Sri Lanka has identified a total of 102 six-digit shS tariff lines, on which Pakistan will have 100% duty-free access. Sri Lanka granted Pakistan, duty-free, a tariff quota of 6,000 m/t of Basmati rice and 1,000 m/t of potatoes per calendar year (January-December). However, the importation of potatoes is only permitted during the low season of Sri Lankan lands. (2/3, which will be introduced in June – July and 1/3 in October – November each year). All fully preserved products, such as tea, fish, spices, etc., can easily benefit from tariffs on each other`s markets, provided they can benefit from tariff concessions. The list of emergency concessions contains a total of 206 six-digit HS (product) tariff lines, and Sri Lanka immediately enjoys 100% duty-free access for these products on the Pakistani market. Tariff quotas (TRQs) are specific quantities of products for which the importing country would be agreed to grant either duty-free access or preferential duty if imported by the other contracting party to the agreement. Products that go beyond the agreed TRQ are subject to the normal tariffs applied by the importing country to these products. Since the signing of the free trade agreement, bilateral trade with Sri Lanka has mainly been destined for Pakistan. Pakistan`s exports more than doubled between 2005 and 2011, while imports remained relatively stable; In 2011, Pakistan had the largest trade surplus, at $287 million. Exports declined after 2011 and reached $269 million through 2017. In contrast, imports have increased by about 60% since 2011 and peaked at $103 million in 2017. Pakistan`s trade surplus with Sri Lanka was $166 million in 2017.

The agreement contains articles on objectives, definitions, the elimination of tariffs, paratarifs and non-tariff barriers, rules of origin, safeguards, dispute resolution, amendments, annexes, etc. Following the signing of the agreement, the two countries were able, after several rounds of bilateral negotiations, to finalize the annexes of the agreement in December 2004 and February 2005 and exchange diplomatic notes confirming the completion of the annexes. The Pakistan-Sri Lanka Free Trade Agreement came into force in July 2005, after it was signed in August 2002. As part of the free trade agreement, Sri Lanka received immediate duty-free access for 206 products. Pakistan, on the other hand, has been granted duty-free access to 102 products. Other concessions were agreed in November 2010. The aim of this study is to analyse the results achieved so far in the free trade agreement and to highlight the opportunities available to both partners to increase bilateral trade. The study also highlights some sectors that, if encouraged, could potentially increase trade between the two countries. These include Pakistan`s cement and motorcycle industry, as well as Sri Lanka`s clothing and clothing industry, tourism and tea.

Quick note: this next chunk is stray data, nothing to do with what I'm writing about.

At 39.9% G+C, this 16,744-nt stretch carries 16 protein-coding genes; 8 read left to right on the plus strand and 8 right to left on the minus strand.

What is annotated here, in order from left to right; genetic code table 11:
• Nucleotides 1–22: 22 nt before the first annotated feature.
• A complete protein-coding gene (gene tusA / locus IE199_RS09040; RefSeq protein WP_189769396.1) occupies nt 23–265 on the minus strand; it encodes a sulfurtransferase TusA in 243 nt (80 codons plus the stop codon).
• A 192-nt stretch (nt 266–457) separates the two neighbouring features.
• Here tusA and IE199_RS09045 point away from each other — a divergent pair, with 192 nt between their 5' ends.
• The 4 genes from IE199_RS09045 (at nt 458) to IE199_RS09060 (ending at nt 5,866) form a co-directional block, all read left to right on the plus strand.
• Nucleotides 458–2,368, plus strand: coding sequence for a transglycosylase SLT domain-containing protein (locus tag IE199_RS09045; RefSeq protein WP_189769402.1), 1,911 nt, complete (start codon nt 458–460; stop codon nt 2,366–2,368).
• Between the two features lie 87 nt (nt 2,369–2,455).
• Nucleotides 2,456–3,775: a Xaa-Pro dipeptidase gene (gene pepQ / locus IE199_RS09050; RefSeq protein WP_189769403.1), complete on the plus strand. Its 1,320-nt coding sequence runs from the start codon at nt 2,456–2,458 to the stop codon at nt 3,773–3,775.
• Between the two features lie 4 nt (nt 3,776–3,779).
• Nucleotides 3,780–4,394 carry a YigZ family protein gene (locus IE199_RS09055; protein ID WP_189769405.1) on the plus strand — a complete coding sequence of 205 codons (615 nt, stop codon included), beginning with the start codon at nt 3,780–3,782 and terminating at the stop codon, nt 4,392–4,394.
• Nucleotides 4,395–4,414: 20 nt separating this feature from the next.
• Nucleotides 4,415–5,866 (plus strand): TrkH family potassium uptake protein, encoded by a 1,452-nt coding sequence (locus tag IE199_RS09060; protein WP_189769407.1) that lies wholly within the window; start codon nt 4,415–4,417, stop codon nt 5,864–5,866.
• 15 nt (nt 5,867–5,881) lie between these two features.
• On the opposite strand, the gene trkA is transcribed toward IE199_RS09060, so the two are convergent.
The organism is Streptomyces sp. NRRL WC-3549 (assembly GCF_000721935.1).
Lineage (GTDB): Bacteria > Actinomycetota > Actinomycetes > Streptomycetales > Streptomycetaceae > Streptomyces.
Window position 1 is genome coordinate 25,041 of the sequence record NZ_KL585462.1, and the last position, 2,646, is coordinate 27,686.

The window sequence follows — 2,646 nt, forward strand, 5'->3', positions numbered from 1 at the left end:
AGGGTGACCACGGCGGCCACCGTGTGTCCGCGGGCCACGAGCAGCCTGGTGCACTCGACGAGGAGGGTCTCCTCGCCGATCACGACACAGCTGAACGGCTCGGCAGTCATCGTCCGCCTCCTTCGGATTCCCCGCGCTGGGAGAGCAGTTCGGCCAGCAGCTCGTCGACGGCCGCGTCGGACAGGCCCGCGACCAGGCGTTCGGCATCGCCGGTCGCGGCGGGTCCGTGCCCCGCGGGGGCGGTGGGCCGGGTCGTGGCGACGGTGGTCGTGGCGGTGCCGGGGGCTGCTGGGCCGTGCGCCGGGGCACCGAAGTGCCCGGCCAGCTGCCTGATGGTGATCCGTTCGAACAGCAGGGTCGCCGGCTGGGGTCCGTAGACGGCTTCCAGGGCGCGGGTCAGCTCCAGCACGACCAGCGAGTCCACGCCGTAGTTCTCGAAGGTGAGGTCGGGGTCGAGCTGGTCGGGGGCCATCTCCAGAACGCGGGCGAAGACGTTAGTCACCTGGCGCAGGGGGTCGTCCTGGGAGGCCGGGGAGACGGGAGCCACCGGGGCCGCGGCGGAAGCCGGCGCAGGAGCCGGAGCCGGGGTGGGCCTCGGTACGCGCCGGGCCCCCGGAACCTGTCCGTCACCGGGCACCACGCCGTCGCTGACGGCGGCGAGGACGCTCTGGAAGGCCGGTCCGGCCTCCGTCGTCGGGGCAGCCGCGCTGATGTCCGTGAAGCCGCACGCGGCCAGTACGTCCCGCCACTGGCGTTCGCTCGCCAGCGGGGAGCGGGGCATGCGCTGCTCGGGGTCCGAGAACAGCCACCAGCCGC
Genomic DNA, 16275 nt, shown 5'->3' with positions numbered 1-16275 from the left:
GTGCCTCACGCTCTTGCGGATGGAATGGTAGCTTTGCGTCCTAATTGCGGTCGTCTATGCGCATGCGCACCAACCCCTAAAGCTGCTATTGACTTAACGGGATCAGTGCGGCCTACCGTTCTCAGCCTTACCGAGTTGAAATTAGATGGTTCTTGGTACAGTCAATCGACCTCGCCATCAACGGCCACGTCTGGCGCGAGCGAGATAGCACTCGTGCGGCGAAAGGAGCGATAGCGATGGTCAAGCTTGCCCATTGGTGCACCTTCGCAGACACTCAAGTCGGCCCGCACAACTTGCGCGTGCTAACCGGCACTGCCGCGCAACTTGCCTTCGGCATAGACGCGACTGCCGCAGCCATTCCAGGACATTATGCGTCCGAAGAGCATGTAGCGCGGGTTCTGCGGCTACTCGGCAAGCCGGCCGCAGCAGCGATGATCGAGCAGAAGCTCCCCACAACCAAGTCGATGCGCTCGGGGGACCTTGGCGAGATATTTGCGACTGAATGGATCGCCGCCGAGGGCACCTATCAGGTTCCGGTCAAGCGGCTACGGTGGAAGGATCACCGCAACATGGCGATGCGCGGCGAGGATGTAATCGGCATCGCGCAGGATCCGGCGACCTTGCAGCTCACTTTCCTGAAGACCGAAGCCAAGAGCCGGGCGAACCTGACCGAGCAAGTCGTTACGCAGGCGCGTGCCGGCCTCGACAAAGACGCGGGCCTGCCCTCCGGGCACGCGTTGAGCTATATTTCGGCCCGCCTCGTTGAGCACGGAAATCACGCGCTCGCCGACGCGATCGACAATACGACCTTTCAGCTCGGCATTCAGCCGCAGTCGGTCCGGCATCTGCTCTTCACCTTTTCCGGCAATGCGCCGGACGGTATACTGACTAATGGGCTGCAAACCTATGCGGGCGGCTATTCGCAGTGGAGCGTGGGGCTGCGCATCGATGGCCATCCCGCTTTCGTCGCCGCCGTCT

The Pakistan-Sri Lanka Free Trade Agreement (PSFTA) was signed between the two governments in August 2002 and came into force in July 2005. Sri Lanka gained immediate duty-free access for 206 products, while Pakistan gained duty-free access to 102 products. The psFTA conditions granted an immediate concession to Pakistan and Sri Lanka for important export products. Pakistan`s exports to Sri Lanka increased from $97 million in 2004 to $355 million in 2018, nearly 3.6 times more than over the 14-year period, due to the positive impact of the FTSP on trade. Similarly, Sri Lanka`s exports to Pakistan increased from $47 million in 2004 to US$105 million in 2018, almost doubling over the same period. The study, which examines trade between Pakistan and Sri Lanka as part of their Free Trade Agreement (FTA), concludes that the FTAS has given a share of the